Shortly after he was jailed he underwent a clandestine baptizing with the help of a monk, but he promised to militate all his life for the cause of ecumenism (two Greek-Catholic priests took part in the baptizing too). It’s the period of exalted happiness but also of moral strengthening. Being physically weak, rather sickly, having an anxious temper, he makes the effort of behaving based on the exigencies of aristocratic morals, against the backdrop of a hellish jail, morals based on courage, dignity, good will, benevolence. Christ himself becomes for him a kind of Don Quijote, capable of seeing a castle where apparently there is nothing but a common pub.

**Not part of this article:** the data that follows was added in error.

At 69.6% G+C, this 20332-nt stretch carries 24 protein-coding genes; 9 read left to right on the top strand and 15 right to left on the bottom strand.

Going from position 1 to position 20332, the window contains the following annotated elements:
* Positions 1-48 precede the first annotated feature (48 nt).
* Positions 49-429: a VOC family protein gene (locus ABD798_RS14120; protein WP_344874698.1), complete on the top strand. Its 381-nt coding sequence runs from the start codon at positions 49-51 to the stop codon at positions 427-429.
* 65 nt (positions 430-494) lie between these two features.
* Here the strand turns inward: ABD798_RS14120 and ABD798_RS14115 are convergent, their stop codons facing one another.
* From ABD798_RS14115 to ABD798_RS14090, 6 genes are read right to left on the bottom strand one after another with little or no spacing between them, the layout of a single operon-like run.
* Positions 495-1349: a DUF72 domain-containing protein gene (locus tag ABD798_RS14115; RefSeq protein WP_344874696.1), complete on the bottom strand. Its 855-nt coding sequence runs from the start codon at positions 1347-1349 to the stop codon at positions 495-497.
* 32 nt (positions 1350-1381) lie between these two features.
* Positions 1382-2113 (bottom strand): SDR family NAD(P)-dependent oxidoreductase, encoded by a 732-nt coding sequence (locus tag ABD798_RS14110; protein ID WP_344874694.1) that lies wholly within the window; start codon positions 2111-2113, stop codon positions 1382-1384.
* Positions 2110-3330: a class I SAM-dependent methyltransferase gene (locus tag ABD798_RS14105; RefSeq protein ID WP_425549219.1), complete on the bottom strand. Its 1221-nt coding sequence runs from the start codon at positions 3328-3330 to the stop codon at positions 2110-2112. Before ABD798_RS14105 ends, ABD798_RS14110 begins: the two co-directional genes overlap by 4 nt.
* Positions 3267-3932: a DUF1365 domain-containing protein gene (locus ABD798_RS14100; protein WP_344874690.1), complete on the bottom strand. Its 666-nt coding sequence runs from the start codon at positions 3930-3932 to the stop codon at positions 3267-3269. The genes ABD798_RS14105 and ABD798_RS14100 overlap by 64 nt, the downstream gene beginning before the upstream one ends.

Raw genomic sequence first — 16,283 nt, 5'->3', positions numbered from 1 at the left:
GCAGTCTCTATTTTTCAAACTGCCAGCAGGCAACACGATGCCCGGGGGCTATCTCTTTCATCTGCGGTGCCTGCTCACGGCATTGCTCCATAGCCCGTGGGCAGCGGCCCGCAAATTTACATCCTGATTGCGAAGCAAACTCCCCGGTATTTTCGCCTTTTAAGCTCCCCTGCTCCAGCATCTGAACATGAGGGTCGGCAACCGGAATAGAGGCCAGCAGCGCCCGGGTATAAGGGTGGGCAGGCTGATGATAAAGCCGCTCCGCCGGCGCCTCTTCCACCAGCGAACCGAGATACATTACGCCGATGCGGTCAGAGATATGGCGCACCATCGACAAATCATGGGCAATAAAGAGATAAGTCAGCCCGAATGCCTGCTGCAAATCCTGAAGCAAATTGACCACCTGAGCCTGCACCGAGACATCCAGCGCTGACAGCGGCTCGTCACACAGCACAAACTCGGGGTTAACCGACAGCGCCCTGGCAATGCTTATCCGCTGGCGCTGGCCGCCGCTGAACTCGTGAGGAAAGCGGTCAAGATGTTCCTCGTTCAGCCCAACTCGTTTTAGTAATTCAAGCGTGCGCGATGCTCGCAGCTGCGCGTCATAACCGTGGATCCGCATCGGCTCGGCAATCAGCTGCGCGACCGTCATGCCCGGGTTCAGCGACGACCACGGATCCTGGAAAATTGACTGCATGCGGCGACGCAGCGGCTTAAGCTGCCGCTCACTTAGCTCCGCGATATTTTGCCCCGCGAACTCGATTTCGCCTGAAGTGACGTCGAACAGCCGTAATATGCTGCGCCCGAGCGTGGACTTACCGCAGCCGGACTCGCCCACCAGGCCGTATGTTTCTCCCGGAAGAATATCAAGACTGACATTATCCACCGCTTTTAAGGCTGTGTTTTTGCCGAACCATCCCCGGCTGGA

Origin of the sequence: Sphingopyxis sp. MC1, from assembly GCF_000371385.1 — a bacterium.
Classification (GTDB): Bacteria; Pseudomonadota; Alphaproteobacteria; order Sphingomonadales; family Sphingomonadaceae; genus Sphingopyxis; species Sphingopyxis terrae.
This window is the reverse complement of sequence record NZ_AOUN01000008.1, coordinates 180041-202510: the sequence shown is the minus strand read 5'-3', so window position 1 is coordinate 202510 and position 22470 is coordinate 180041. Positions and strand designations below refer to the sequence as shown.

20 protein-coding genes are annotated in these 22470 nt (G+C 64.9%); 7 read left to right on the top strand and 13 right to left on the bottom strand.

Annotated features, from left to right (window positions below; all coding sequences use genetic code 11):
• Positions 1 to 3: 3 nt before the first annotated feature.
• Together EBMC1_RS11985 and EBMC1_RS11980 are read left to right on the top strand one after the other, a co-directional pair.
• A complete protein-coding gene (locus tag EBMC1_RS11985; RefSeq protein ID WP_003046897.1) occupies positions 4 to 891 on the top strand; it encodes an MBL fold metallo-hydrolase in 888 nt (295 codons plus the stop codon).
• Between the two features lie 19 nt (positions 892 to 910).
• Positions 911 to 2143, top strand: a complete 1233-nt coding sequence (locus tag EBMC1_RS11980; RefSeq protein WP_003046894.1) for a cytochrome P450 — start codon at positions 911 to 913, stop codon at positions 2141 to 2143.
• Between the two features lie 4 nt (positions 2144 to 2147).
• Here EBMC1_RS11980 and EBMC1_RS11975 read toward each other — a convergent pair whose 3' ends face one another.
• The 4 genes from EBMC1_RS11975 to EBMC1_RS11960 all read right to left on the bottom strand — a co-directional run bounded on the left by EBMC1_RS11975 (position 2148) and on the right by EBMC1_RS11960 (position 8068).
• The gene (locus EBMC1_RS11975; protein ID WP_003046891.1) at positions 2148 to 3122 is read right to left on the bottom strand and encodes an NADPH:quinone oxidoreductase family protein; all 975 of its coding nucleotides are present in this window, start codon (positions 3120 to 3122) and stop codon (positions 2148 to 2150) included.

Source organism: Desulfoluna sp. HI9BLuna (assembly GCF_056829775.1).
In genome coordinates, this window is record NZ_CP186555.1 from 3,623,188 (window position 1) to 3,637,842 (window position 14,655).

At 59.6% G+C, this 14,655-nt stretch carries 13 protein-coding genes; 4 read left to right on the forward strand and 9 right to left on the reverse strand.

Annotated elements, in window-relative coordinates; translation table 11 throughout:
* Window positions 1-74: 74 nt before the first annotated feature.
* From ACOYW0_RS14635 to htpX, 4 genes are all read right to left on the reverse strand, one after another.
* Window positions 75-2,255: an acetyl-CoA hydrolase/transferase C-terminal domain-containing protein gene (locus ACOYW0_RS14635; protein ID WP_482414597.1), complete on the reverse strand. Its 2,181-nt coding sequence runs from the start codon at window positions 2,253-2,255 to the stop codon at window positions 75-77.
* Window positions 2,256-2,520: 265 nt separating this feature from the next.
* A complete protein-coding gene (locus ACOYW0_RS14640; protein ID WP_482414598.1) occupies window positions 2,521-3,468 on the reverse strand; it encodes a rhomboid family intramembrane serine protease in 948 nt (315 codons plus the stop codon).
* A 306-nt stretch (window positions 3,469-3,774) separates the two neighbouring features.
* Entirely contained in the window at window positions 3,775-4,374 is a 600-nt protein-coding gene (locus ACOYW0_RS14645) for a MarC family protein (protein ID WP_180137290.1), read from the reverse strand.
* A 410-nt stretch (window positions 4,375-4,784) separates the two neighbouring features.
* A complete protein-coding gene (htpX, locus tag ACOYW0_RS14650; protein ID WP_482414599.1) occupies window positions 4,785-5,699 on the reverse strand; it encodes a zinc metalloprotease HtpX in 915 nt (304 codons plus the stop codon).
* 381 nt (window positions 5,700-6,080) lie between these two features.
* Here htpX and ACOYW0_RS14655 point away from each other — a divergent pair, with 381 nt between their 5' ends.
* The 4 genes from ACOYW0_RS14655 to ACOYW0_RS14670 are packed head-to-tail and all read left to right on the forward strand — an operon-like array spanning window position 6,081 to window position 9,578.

But prison also meant something else for him, it confirmed to him the redeeming virtue of culture, since in order to survive the political prisoners instituted a kind of prison university where anything was being taught, from foreign languages to literary masterpieces, from military history to agricultural sciences, in order to transform hell into a paradise of the living spirit. After he left jail, dedicating himself to feverish writing, he was tempted by the thought of becoming a monk. After several years of surveys, he chose Rohia, an isolated monastery located in the northern part of the country, in Maramures. The Jew that once frequented the synagogue was now an Orthodox monk fascinated by nighttime candlelight religious services. Nevertheless he remained a lively intellectual, a brilliant writer (he generally wrote on literary issues but with the depth of a philosopher), an avid reader. However, he continued to have problems with the Securitate. First of all because he conceived a “jail journal,” a recounting of his experience in jail and of his conversion to Christianity in a wider biographical and historical perspective. Although only a few friends knew about the manuscript, one of them betrayed him. The Securitate confiscated the manuscript (returning it to him after several years) and investigated him. He was forced to rewrite the journal, several copies being hidden until the fall of the regime (he died just months before that). The second reason for his collision with the Securitate was his correspondence with Virgil Ierunca, to whom he was sending materials (which were then commented on Radio Free Europe) published in the country and who was sending him Western books in return.